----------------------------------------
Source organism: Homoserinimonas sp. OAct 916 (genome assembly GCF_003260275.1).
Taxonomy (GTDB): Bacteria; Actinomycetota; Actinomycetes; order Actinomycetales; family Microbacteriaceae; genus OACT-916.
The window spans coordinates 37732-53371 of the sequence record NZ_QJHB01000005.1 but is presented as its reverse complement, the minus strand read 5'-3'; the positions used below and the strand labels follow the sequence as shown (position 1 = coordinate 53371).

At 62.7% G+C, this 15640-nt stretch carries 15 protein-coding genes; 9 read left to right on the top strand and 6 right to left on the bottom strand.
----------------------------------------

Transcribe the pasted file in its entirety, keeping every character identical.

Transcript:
Source organism: Homoserinimonas sp. OAct 916 (genome assembly GCF_003260275.1).
Taxonomy (GTDB): Bacteria; Actinomycetota; Actinomycetes; order Actinomycetales; family Microbacteriaceae; genus OACT-916.
The window spans coordinates 37732-53371 of the sequence record NZ_QJHB01000005.1 but is presented as its reverse complement, the minus strand read 5'-3'; the positions used below and the strand labels follow the sequence as shown (position 1 = coordinate 53371).

At 62.7% G+C, this 15640-nt stretch carries 15 protein-coding genes; 9 read left to right on the top strand and 6 right to left on the bottom strand.